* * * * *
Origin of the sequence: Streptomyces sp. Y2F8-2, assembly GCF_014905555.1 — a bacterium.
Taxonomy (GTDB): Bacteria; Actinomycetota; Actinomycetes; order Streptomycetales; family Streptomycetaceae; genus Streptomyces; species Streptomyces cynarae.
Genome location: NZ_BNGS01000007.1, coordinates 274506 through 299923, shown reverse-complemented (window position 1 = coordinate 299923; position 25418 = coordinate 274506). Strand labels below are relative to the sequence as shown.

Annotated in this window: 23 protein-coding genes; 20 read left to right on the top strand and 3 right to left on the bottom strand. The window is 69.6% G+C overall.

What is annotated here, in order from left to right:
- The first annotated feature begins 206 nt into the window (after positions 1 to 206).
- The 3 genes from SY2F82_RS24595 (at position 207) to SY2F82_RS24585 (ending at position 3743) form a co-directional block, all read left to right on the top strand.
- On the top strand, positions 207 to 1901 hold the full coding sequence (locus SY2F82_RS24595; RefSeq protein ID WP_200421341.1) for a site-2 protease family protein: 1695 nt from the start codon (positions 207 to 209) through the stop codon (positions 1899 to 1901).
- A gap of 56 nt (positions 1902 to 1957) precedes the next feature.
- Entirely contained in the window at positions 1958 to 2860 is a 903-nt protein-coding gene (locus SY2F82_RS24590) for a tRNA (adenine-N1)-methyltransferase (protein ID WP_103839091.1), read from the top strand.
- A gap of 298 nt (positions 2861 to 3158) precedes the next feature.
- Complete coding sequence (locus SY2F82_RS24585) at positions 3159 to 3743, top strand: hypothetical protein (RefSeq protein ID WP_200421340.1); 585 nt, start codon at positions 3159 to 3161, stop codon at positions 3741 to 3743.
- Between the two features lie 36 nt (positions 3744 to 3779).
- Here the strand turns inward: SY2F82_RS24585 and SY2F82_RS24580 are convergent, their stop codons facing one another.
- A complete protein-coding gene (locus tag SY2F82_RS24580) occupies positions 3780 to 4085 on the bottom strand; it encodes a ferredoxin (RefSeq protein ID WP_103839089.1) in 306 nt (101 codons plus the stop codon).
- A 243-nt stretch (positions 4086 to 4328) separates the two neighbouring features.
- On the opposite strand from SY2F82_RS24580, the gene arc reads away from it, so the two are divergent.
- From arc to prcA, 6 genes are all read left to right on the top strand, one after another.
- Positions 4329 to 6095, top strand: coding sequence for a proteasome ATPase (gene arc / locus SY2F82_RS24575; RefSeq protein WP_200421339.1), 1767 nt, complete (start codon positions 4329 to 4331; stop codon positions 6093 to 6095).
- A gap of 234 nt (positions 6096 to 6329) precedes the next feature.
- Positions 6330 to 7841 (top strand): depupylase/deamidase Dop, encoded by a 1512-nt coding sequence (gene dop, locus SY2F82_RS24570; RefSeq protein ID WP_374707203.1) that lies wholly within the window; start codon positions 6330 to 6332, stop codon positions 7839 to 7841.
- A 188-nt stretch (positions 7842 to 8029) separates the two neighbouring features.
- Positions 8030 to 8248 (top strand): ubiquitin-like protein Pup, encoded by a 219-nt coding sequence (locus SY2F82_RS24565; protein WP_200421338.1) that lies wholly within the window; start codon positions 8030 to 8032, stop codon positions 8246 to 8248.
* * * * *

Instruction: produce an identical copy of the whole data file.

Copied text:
Origin of the sequence: Streptomyces sp. Y2F8-2, assembly GCF_014905555.1 — a bacterium.
Taxonomy (GTDB): Bacteria; Actinomycetota; Actinomycetes; order Streptomycetales; family Streptomycetaceae; genus Streptomyces; species Streptomyces cynarae.
Genome location: NZ_BNGS01000007.1, coordinates 274506 through 299923, shown reverse-complemented (window position 1 = coordinate 299923; position 25418 = coordinate 274506). Strand labels below are relative to the sequence as shown.

Annotated in this window: 23 protein-coding genes; 20 read left to right on the top strand and 3 right to left on the bottom strand. The window is 69.6% G+C overall.

What is annotated here, in order from left to right:
- The first annotated feature begins 206 nt into the window (after positions 1 to 206).
- The 3 genes from SY2F82_RS24595 (at position 207) to SY2F82_RS24585 (ending at position 3743) form a co-directional block, all read left to right on the top strand.
- On the top strand, positions 207 to 1901 hold the full coding sequence (locus SY2F82_RS24595; RefSeq protein ID WP_200421341.1) for a site-2 protease family protein: 1695 nt from the start codon (positions 207 to 209) through the stop codon (positions 1899 to 1901).
- A gap of 56 nt (positions 1902 to 1957) precedes the next feature.
- Entirely contained in the window at positions 1958 to 2860 is a 903-nt protein-coding gene (locus SY2F82_RS24590) for a tRNA (adenine-N1)-methyltransferase (protein ID WP_103839091.1), read from the top strand.
- A gap of 298 nt (positions 2861 to 3158) precedes the next feature.
- Complete coding sequence (locus SY2F82_RS24585) at positions 3159 to 3743, top strand: hypothetical protein (RefSeq protein ID WP_200421340.1); 585 nt, start codon at positions 3159 to 3161, stop codon at positions 3741 to 3743.
- Between the two features lie 36 nt (positions 3744 to 3779).
- Here the strand turns inward: SY2F82_RS24585 and SY2F82_RS24580 are convergent, their stop codons facing one another.
- A complete protein-coding gene (locus tag SY2F82_RS24580) occupies positions 3780 to 4085 on the bottom strand; it encodes a ferredoxin (RefSeq protein ID WP_103839089.1) in 306 nt (101 codons plus the stop codon).
- A 243-nt stretch (positions 4086 to 4328) separates the two neighbouring features.
- On the opposite strand from SY2F82_RS24580, the gene arc reads away from it, so the two are divergent.
- From arc to prcA, 6 genes are all read left to right on the top strand, one after another.
- Positions 4329 to 6095, top strand: coding sequence for a proteasome ATPase (gene arc / locus SY2F82_RS24575; RefSeq protein WP_200421339.1), 1767 nt, complete (start codon positions 4329 to 4331; stop codon positions 6093 to 6095).
- A gap of 234 nt (positions 6096 to 6329) precedes the next feature.
- Positions 6330 to 7841 (top strand): depupylase/deamidase Dop, encoded by a 1512-nt coding sequence (gene dop, locus SY2F82_RS24570; RefSeq protein ID WP_374707203.1) that lies wholly within the window; start codon positions 6330 to 6332, stop codon positions 7839 to 7841.
- A 188-nt stretch (positions 7842 to 8029) separates the two neighbouring features.
- Positions 8030 to 8248 (top strand): ubiquitin-like protein Pup, encoded by a 219-nt coding sequence (locus SY2F82_RS24565; protein WP_200421338.1) that lies wholly within the window; start codon positions 8030 to 8032, stop codon positions 8246 to 8248.